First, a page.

While the NBA is known for its high-flying superstar athletes, the coaches on the sidelines are the league’s unsung heroes. Whether they’re administering a game plan tailored to their team or managing the egos of young multi-millionaires, the modern NBA coach’s job is never finished. Here are the 10 greatest coaches in NBA history.
After leading the Chicago Bulls to six titles, the Zen Master moved to Hollywood. There, he guided the Los Angeles Lakers to five championships. Jackson holds the NBA record for most combined championships.
Auerbach steered the early Boston Celtics dynasty with a commitment to the fast-break offense. After the NBA incorporated the shot clock, the Celtics won nine titles under Red – including an astonishing seven in a row.
Pop created the consistent, drama-free, and most importantly, winning culture of the San Antonio Spurs. The Spurs have won five titles during the 20 years he’s been at the helm.
Although he’s best known for overseeing the glitz and glamour of the ’80s Showtime Lakers, Riley was also a tough and gritty player. He transformed into a great coach in L.A. and Miami, where he won five titles.
Los Angeles Times
Never someone who loved to stay in one place, Brown is the only basketball coach to win both NCAA and NBA titles. He was inducted into the Naismith Memorial Basketball Hall of Fame in 2002.
The leader of the Detroit Pistons during their Bad Boys era, Daly guided the team to consecutive championships in 1989 and 1990. He also coached the original Dream Team to Olympic Gold in 1992.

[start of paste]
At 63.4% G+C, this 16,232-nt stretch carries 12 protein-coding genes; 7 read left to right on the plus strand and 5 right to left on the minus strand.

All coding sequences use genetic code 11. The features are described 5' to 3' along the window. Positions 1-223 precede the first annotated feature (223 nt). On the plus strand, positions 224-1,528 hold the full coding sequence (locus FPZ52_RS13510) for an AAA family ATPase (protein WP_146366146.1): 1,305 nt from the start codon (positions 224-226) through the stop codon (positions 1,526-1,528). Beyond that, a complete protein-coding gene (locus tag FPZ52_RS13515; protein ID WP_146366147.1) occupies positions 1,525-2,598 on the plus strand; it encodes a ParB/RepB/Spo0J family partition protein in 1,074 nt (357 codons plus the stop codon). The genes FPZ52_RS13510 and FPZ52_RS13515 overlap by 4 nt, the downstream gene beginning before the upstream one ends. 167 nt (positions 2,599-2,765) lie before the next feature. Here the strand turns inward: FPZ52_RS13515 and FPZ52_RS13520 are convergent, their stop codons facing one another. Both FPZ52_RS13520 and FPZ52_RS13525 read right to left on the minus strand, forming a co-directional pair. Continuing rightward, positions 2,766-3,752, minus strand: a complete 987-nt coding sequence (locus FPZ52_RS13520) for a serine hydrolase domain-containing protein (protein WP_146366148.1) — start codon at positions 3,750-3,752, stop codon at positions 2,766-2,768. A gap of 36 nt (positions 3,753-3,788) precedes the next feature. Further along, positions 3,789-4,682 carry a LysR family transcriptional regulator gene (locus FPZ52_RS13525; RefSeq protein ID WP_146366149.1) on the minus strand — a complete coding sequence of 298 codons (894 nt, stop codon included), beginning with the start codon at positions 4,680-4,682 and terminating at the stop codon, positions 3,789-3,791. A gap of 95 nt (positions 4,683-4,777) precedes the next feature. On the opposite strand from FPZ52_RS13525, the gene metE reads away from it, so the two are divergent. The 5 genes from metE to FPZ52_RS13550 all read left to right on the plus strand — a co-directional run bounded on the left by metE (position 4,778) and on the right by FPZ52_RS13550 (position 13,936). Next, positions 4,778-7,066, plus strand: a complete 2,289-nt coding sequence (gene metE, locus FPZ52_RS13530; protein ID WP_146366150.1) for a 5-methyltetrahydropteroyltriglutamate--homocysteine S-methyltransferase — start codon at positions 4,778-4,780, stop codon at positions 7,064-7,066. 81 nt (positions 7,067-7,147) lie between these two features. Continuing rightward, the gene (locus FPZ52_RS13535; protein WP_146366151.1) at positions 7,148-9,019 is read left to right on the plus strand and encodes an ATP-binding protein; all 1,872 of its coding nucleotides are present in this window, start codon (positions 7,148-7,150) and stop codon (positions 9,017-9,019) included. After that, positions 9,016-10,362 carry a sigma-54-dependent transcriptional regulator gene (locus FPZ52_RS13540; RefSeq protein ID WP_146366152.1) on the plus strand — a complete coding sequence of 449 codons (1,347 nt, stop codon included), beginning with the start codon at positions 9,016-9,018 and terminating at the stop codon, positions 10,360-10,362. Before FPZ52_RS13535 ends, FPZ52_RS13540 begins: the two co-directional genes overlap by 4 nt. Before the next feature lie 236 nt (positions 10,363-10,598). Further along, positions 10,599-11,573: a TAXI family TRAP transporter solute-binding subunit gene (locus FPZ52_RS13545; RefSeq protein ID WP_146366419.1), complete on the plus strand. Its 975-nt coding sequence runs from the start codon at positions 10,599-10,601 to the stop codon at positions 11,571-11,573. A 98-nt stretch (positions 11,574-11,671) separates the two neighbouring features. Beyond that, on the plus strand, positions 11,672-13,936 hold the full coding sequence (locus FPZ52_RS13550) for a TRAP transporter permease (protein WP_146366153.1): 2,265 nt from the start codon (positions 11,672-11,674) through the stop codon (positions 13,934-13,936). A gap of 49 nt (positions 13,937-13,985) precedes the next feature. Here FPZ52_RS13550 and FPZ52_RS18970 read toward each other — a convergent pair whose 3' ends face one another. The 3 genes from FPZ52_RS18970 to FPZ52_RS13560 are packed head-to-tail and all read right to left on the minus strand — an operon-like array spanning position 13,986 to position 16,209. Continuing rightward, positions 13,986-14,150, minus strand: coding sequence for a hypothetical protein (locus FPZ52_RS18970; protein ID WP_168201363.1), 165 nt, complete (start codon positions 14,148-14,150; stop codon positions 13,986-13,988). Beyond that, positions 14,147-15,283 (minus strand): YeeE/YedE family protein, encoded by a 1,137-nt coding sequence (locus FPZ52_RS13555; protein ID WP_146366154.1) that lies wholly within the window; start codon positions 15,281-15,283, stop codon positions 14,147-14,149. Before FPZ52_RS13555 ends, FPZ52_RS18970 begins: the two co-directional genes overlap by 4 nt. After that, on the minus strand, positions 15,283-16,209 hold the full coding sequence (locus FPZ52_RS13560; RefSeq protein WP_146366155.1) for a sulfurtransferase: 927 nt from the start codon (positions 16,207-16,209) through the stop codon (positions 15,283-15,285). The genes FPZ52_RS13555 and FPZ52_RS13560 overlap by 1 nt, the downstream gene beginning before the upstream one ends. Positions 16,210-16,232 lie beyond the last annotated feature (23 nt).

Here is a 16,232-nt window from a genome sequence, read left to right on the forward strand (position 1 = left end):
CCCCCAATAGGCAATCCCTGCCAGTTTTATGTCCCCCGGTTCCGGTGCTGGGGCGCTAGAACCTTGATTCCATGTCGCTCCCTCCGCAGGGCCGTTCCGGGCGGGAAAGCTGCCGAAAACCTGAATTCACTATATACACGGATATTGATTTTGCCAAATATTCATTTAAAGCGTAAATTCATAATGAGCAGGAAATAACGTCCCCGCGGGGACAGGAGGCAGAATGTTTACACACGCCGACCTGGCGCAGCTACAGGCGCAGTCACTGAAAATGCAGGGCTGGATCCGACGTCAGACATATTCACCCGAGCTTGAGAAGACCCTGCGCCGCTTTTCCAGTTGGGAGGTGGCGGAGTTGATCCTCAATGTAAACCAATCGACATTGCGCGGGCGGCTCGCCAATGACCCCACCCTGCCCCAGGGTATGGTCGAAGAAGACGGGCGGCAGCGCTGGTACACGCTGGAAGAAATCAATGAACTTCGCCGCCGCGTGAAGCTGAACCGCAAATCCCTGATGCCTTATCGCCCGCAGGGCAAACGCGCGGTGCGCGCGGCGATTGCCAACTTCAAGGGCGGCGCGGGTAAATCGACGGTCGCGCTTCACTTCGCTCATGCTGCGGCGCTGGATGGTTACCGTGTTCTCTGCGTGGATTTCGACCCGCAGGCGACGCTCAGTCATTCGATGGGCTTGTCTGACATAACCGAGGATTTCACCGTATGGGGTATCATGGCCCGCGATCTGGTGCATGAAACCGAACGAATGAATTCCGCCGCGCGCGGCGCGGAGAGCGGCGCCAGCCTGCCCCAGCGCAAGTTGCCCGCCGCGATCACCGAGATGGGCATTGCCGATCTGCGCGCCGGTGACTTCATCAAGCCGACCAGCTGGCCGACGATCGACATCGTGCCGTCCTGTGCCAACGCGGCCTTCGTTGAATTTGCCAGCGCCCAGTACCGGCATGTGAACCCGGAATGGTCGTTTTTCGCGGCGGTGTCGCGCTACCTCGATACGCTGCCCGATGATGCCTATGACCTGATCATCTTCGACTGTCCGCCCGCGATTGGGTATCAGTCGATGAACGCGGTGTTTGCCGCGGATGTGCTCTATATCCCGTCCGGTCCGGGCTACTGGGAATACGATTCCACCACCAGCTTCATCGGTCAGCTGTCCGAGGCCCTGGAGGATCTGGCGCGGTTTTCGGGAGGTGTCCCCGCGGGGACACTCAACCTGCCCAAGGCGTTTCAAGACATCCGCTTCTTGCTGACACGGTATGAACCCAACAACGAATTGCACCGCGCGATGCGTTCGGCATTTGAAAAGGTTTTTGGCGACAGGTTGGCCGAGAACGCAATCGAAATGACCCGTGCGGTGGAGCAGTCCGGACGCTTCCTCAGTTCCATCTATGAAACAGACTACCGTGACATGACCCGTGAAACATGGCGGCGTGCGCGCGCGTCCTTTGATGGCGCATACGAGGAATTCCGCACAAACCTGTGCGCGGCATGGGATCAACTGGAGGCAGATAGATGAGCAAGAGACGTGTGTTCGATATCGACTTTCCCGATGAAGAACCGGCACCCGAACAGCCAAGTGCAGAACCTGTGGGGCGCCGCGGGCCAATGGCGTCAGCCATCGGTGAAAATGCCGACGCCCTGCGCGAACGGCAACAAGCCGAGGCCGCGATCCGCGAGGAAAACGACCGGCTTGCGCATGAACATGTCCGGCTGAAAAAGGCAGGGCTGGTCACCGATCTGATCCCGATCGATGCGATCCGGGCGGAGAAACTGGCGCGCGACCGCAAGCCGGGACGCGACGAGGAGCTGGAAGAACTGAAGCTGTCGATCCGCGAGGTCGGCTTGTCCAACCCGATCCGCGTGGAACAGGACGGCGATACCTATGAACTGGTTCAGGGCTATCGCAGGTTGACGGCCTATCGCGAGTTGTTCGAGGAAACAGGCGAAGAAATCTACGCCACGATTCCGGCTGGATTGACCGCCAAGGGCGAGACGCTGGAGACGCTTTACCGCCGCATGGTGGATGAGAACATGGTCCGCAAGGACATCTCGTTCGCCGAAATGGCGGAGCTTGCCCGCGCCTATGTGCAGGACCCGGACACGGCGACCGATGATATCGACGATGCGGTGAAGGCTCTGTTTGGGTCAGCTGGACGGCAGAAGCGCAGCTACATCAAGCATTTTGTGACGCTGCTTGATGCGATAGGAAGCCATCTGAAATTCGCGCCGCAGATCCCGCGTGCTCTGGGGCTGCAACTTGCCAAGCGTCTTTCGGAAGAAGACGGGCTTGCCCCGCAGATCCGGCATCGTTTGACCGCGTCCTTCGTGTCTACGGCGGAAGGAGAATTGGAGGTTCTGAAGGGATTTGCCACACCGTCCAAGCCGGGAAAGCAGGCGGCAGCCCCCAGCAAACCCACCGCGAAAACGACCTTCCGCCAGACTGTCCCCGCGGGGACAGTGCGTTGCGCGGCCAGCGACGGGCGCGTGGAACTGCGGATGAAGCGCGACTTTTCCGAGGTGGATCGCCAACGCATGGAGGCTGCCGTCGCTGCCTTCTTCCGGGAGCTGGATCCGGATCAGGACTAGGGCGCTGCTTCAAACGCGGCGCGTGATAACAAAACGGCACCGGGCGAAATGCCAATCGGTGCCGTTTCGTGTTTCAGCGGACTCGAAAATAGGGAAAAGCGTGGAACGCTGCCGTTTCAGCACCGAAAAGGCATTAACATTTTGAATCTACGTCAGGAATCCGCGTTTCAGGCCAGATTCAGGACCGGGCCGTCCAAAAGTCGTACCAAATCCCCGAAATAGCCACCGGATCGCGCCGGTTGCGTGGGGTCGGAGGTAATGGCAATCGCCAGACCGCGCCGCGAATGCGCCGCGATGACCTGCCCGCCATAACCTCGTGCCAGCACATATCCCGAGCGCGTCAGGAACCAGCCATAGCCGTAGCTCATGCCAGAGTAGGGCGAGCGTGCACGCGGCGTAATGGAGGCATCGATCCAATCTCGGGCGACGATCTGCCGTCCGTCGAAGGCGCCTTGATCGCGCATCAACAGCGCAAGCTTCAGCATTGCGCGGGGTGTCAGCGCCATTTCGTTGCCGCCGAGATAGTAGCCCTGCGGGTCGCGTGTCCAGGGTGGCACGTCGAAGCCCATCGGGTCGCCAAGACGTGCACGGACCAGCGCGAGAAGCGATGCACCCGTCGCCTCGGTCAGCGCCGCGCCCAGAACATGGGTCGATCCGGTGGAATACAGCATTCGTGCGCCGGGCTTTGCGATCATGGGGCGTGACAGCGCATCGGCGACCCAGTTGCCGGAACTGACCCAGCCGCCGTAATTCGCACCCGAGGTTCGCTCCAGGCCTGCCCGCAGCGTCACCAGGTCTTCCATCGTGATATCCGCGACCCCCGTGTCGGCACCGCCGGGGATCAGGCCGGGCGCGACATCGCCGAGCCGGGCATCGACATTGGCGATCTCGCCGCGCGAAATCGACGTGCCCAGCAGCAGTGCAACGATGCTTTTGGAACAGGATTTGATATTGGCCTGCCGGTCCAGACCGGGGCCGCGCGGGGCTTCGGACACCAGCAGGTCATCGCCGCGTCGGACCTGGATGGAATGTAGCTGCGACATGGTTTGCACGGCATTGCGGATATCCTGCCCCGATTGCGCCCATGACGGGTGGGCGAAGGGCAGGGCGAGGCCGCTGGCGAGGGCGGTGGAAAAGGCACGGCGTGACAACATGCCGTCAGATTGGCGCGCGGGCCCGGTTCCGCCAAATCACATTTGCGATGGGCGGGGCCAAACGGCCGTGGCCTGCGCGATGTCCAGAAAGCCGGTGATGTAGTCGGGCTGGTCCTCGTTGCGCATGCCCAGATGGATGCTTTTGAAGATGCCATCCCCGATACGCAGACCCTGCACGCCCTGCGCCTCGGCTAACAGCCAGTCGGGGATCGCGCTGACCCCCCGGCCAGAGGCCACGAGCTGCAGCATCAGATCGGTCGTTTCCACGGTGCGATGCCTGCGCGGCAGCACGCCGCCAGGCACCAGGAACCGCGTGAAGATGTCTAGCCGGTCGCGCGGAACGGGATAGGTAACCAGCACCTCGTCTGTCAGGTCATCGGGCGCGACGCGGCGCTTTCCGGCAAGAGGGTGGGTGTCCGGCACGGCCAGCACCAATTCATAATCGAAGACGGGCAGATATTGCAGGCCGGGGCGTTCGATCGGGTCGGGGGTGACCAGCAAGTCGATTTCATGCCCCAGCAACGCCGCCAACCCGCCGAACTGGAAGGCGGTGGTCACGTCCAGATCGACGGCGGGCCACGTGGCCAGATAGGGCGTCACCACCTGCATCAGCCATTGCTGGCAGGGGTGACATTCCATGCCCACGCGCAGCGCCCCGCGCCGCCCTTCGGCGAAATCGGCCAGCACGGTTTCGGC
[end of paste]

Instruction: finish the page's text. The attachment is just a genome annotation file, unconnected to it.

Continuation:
A member of the Hall of Fame as both a player and coach, Wilkens coached 2,487 games – more than anyone else in NBA history. He led the Seattle Supersonics to his first and only title in 1979.
Nelson won the most games by any NBA coach, garnering 1,335 victories. He was a pioneer who developed “Nellie Ball,” a fast-break offense that didn’t require a traditional center.
Los Angeles Times
A tough defender during his playing days, Sloan brought that grittiness to his role as a coach for 23 seasons with the Utah Jazz. He won over 1,200 games with the Jazz, most with Hall of Fame duo Karl Malone and John Stockton.
The Sacramento Bee
Karl shuttled between the CBA and NBA for years before finding success with the Gary Payton-Shawn Kemp Supersonics in the ’90s. He finally received a coach of the year award in 2013 and he’s one of nine coaches with 1,000 wins.